We are pleased to have Prof Kathryn Lilley from the University of Cambridge as our BSPR Lecturer. Kathryn’s main areas of research are in spatial proteomics and why proteins get to the correct place in the cell to allow them to function. She is also interested in how this is related to the steady state location of corresponding transcripts. Finally, she is fascinated by the fact that a, as yet unknown, portion of the proteome ‘moonlights’ with proteins having different context specific functions. Her research is using a variety of mass spectrometry, NGS, cellular fractionation and machine learning tools to delve deeper into the above. Kathryn is Director of the Cambridge Centre Proteomics as well as the Cambridge Systems Biology Centre. She is also the European Proteomics Association Juan Pablo Albar Proteomics Pioneer of 2017 awardee.
In her role as BSPR Lecturer, Kathryn will be presenting a series of lectures over the coming year focused on the application of proteomics in biological sciences – her two offered lectures are entitled ‘Proteomics: design and quantitation’ - a talk that describes the protocols and workflows typically used in quantitative proteomics and the importance of experimental design and analysis in achieving robust data. Her second talk, ‘Proteomics approaches to map the three dimensional cell’, shows how it is possible to apply proteomics to give high resolution spatial maps of the cell and how these can be used to map protein relocalisation upon perturbation. The first lecture is intended for biologists who have less experience with the application of advanced proteomics, the second talk is intended for cell biologists with some knowledge of proteomics.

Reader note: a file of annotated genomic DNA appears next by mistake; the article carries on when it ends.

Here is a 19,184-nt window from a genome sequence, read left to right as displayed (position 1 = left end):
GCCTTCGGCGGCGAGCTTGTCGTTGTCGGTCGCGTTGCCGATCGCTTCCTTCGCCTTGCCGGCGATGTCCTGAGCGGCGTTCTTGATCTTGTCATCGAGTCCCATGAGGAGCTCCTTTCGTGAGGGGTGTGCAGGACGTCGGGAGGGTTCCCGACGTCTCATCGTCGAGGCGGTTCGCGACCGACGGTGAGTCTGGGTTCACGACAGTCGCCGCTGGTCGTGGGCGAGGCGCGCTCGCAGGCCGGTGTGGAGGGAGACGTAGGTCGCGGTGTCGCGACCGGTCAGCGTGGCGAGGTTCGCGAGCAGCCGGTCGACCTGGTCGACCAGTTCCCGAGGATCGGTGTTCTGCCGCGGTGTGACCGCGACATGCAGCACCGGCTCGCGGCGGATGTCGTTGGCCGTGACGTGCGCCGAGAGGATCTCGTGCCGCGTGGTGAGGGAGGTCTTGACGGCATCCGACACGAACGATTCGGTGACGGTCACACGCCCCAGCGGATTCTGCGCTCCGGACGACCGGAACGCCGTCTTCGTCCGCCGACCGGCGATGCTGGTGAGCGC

To invite Kathryn to give a lecture please contact firstname.lastname@example.org
Kathryn gave her first BSPR lecture on Friday 27th October to the MRC London Institute of Medical Sciences at Hammersmith as the keynote speaker at the end of their annual student symposium. The audience was PhD students from a variety of different backgrounds and some staff members. She spent half of her time explaining what the proteome is and how we measure it and the other half about how she uses these methods to define spatial maps of cells.